How I Would Adapt Jonny Quest for Live Action Film

By Chongchen Saelee

Everyone who grew up on some incarnation of Jonny Quest loves the appeal of being the bad-ass boy of the hour. You don’t want to be Robin because he just can’t outweigh Batman as the sidekick. Jonny Quest, however, although technically still the sidekick to his scientist father and Rick Bannon, is actually the main focus and star of his own show. If you’re a young kid watching this, you don’t feel left out.

And I’m sure Hollywood knows this is a good property to adapt for live-action. They’ve tried it. At one point, “High School Musical” star Zak Efron was attached to play Jonny Quest, but then he became a man, so no more of that.

If Jonny Quest is just James Bond, Jr., I say do it like a Bond movie then. Very serious tone. No dumbing it down for kids like Roberto Rodriguez would do (even though his Spy Kids franchise is relatively successful).

Everyone calls the gimmick of “grounding” cartoony subject matter nowadays “Batman-Beginning” it. As if it was a brand-new invention of story telling. It is not.

But for the purpose of illustrating the technique (and my point), I’d do a Jonny Quest Begins type of deal.

Seeing as how successful Liam Neeson’s “Taken” franchise has become, I’d rip that plot element off. Jonny Quest is a naive tag-along with his scientist father and chauffuer/bodyguard Rick Bannon in India. There, of course, Jonny’s guardians get abducted by “terrorists” and Jonny takes off on his own into the slums.

He nearly starves because he’s a spoiled rich kid with no survival skills. Introduce Hadji and his doggy Bandit. So… we see Hadji help the poor rich kid and they become like Aladdin and Abu (yes, I went there, can’t avoid it) and they have all sorts of fun and dangerous adventures trying to survive as street urchins. Jonny’s social and survivor skills improve.

TWO YEARS LATER

So we start out when Jonny is 12-14 or something like that. By the time he becomes the “Jonny Quest” we know, he’ll be about 17-19, just barely a man. Otherwise, you can’t have a young boy running around with a gun and stuff, jumping through glass windows. Something unethical about it. He has to be a little hardened, but still have that glimmer of innocence in his eyes.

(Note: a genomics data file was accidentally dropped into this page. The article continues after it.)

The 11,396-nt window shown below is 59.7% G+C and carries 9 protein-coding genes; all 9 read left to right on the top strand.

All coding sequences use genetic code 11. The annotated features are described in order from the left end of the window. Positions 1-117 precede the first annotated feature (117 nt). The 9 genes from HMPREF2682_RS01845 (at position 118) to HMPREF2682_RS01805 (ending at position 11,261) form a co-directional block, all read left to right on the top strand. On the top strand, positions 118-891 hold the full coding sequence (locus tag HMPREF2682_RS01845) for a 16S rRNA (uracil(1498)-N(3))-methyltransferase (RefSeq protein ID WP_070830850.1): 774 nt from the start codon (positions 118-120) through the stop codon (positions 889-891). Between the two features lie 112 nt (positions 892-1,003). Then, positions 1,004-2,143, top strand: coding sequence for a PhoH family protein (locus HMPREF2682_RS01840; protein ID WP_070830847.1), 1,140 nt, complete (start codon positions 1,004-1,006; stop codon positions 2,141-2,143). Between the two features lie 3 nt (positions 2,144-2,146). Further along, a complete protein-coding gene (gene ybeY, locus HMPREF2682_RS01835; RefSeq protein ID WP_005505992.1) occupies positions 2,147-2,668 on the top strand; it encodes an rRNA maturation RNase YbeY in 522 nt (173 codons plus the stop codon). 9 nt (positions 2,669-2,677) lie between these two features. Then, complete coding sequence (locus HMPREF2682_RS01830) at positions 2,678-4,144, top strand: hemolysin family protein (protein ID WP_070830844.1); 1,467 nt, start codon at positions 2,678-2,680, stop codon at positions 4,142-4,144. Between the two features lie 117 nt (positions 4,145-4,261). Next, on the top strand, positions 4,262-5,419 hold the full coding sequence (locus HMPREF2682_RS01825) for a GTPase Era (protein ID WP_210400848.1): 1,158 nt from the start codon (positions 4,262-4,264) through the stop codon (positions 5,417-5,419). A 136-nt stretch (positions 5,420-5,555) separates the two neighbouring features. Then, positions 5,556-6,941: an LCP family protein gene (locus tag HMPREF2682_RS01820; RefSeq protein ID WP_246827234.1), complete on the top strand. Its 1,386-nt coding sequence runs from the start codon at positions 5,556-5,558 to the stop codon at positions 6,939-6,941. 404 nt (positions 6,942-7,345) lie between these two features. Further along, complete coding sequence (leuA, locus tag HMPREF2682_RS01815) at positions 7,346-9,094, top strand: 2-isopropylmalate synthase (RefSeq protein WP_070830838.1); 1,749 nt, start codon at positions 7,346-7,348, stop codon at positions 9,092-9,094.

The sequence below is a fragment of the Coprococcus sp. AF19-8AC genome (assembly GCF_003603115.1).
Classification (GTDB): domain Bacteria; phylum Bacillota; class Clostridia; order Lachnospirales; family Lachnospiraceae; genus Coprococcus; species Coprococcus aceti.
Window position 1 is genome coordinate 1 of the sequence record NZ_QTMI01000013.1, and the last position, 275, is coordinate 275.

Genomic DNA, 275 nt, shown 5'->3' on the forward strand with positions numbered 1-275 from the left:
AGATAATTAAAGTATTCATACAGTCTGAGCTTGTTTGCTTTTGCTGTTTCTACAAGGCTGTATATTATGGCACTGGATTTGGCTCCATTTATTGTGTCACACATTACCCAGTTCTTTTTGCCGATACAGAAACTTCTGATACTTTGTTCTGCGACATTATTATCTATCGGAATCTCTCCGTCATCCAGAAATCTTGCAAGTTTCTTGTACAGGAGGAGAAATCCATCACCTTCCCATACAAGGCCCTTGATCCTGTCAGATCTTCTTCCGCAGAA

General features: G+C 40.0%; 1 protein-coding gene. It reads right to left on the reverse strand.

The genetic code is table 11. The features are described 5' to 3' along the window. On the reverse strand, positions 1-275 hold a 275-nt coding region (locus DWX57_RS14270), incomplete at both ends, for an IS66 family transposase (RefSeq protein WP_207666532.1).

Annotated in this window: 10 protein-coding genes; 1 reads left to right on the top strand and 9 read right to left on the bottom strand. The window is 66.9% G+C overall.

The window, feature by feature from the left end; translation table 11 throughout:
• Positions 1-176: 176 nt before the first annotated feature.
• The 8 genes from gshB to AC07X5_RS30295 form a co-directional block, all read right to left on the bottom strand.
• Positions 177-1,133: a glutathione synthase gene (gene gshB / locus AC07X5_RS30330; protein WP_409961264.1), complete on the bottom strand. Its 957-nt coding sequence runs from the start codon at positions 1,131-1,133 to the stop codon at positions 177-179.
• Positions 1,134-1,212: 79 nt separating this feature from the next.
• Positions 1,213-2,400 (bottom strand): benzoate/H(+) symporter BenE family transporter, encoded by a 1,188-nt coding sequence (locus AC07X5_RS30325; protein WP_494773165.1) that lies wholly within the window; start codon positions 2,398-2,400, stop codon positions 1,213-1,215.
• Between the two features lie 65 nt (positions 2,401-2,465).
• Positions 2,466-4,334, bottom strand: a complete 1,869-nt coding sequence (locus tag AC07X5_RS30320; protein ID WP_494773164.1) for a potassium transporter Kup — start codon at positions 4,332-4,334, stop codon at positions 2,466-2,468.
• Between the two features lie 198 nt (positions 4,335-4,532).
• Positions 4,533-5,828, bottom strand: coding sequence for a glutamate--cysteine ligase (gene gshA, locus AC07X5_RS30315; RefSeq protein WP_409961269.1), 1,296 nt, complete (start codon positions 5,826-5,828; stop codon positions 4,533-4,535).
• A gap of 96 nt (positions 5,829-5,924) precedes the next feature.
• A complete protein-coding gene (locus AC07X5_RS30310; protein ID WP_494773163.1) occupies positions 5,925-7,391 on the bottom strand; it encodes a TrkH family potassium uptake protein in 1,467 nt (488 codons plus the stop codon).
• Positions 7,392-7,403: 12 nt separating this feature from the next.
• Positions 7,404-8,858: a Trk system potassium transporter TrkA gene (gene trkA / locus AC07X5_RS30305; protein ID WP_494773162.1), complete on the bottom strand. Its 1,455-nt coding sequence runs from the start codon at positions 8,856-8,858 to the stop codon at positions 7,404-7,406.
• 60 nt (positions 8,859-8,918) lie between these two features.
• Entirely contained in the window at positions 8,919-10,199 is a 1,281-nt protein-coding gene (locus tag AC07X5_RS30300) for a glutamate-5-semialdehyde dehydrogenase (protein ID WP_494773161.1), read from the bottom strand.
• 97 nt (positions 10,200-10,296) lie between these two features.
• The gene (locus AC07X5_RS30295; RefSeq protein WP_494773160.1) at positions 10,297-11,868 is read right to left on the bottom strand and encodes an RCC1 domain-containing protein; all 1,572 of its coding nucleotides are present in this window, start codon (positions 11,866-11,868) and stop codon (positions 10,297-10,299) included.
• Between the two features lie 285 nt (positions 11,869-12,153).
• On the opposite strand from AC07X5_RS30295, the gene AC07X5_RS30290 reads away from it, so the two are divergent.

So two years pass, and Jonny doesn’t know whether or not his father or Rick Bannon are still alive. This is where he sets out to find and rescue them. And we see how ingenious and street smart he has become. He has a whole network of friends in dark places. He knows how to deceive people, dressing up, speaking different languages, tech genius, etc.

And by the time he finds his heavily bearded father and long-haired Rick Bannon, that’s when the shit hits the fan. Gun fights, explosions, blood shed. All the typical elements that Bond movies have.

And let’s not forget, he pilots a war chopper outta there!!! as his weary eyed father looks on from the backseat amazed. Because Rick Bannon’s in the sidepilot seat, but he’s been shot and bleeding out. See… cliched right?

Anyway, stealing from Empire in the Sun, when Jonny Quest lands the chopper at an embassy, his father looks at him for the first time. Sees that his lost son has become quite the young man because he changed so much. He has the eyes of an old man.

Close up of Jonny Quest’s young boy eyes transition into the “real” Jonny Quest eyes.

Cut to black. Cue U2 or Coldplay cover of Jonny Quest theme. Cue credits.

Give me Oscar.

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